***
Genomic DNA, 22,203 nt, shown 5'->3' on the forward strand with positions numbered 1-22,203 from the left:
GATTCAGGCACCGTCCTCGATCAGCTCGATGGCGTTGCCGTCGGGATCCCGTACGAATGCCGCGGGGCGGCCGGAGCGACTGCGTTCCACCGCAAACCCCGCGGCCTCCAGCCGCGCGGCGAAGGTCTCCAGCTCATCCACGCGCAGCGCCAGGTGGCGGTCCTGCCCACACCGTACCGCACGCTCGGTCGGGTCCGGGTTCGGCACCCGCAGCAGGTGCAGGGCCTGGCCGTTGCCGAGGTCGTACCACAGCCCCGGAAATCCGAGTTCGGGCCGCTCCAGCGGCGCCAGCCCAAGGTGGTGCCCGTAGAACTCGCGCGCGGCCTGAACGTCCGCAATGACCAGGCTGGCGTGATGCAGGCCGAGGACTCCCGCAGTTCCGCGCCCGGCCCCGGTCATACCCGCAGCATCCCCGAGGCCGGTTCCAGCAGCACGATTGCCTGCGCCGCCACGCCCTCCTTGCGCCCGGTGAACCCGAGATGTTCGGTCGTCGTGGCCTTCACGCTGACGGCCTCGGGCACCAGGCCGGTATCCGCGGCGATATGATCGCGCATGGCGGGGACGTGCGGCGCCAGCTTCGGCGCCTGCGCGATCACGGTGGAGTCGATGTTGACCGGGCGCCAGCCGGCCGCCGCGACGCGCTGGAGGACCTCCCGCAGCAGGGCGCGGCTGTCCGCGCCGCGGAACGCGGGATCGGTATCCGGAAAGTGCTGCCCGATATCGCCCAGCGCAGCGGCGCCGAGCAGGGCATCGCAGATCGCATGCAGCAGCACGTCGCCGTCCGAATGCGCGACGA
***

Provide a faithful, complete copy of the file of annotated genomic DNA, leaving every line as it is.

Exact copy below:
Genomic DNA, 22,203 nt, shown 5'->3' on the forward strand with positions numbered 1-22,203 from the left:
GATTCAGGCACCGTCCTCGATCAGCTCGATGGCGTTGCCGTCGGGATCCCGTACGAATGCCGCGGGGCGGCCGGAGCGACTGCGTTCCACCGCAAACCCCGCGGCCTCCAGCCGCGCGGCGAAGGTCTCCAGCTCATCCACGCGCAGCGCCAGGTGGCGGTCCTGCCCACACCGTACCGCACGCTCGGTCGGGTCCGGGTTCGGCACCCGCAGCAGGTGCAGGGCCTGGCCGTTGCCGAGGTCGTACCACAGCCCCGGAAATCCGAGTTCGGGCCGCTCCAGCGGCGCCAGCCCAAGGTGGTGCCCGTAGAACTCGCGCGCGGCCTGAACGTCCGCAATGACCAGGCTGGCGTGATGCAGGCCGAGGACTCCCGCAGTTCCGCGCCCGGCCCCGGTCATACCCGCAGCATCCCCGAGGCCGGTTCCAGCAGCACGATTGCCTGCGCCGCCACGCCCTCCTTGCGCCCGGTGAACCCGAGATGTTCGGTCGTCGTGGCCTTCACGCTGACGGCCTCGGGCACCAGGCCGGTATCCGCGGCGATATGATCGCGCATGGCGGGGACGTGCGGCGCCAGCTTCGGCGCCTGCGCGATCACGGTGGAGTCGATGTTGACCGGGCGCCAGCCGGCCGCCGCGACGCGCTGGAGGACCTCCCGCAGCAGGGCGCGGCTGTCCGCGCCGCGGAACGCGGGATCGGTATCCGGAAAGTGCTGCCCGATATCGCCCAGCGCAGCGGCGCCGAGCAGGGCATCGCAGATCGCATGCAGCAGCACGTCGCCGTCCGAATGCGCGACGA